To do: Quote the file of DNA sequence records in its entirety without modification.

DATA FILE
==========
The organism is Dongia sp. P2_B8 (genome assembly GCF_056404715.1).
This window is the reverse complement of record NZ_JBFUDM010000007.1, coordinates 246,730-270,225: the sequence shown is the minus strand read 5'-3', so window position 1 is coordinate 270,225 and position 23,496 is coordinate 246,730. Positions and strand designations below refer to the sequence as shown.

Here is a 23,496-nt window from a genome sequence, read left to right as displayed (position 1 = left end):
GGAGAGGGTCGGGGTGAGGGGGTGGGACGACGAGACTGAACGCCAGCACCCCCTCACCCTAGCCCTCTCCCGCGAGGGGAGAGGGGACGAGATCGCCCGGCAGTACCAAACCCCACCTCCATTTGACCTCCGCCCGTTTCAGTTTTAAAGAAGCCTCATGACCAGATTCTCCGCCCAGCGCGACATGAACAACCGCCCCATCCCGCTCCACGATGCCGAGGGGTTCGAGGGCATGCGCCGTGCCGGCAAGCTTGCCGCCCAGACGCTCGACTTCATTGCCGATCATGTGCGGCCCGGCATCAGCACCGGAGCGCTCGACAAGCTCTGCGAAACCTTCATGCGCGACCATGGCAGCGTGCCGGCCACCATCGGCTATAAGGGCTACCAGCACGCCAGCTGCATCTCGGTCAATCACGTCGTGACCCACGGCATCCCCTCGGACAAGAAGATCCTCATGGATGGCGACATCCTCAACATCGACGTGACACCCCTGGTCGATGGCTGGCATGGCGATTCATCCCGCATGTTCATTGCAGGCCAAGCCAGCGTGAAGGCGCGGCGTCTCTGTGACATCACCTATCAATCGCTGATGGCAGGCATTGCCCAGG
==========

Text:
The organism is Dongia sp. P2_B8 (genome assembly GCF_056404715.1).
This window is the reverse complement of record NZ_JBFUDM010000007.1, coordinates 246,730-270,225: the sequence shown is the minus strand read 5'-3', so window position 1 is coordinate 270,225 and position 23,496 is coordinate 246,730. Positions and strand designations below refer to the sequence as shown.

Here is a 23,496-nt window from a genome sequence, read left to right as displayed (position 1 = left end):
GGAGAGGGTCGGGGTGAGGGGGTGGGACGACGAGACTGAACGCCAGCACCCCCTCACCCTAGCCCTCTCCCGCGAGGGGAGAGGGGACGAGATCGCCCGGCAGTACCAAACCCCACCTCCATTTGACCTCCGCCCGTTTCAGTTTTAAAGAAGCCTCATGACCAGATTCTCCGCCCAGCGCGACATGAACAACCGCCCCATCCCGCTCCACGATGCCGAGGGGTTCGAGGGCATGCGCCGTGCCGGCAAGCTTGCCGCCCAGACGCTCGACTTCATTGCCGATCATGTGCGGCCCGGCATCAGCACCGGAGCGCTCGACAAGCTCTGCGAAACCTTCATGCGCGACCATGGCAGCGTGCCGGCCACCATCGGCTATAAGGGCTACCAGCACGCCAGCTGCATCTCGGTCAATCACGTCGTGACCCACGGCATCCCCTCGGACAAGAAGATCCTCATGGATGGCGACATCCTCAACATCGACGTGACACCCCTGGTCGATGGCTGGCATGGCGATTCATCCCGCATGTTCATTGCAGGCCAAGCCAGCGTGAAGGCGCGGCGTCTCTGTGACATCACCTATCAATCGCTGATGGCAGGCATTGCCCAGG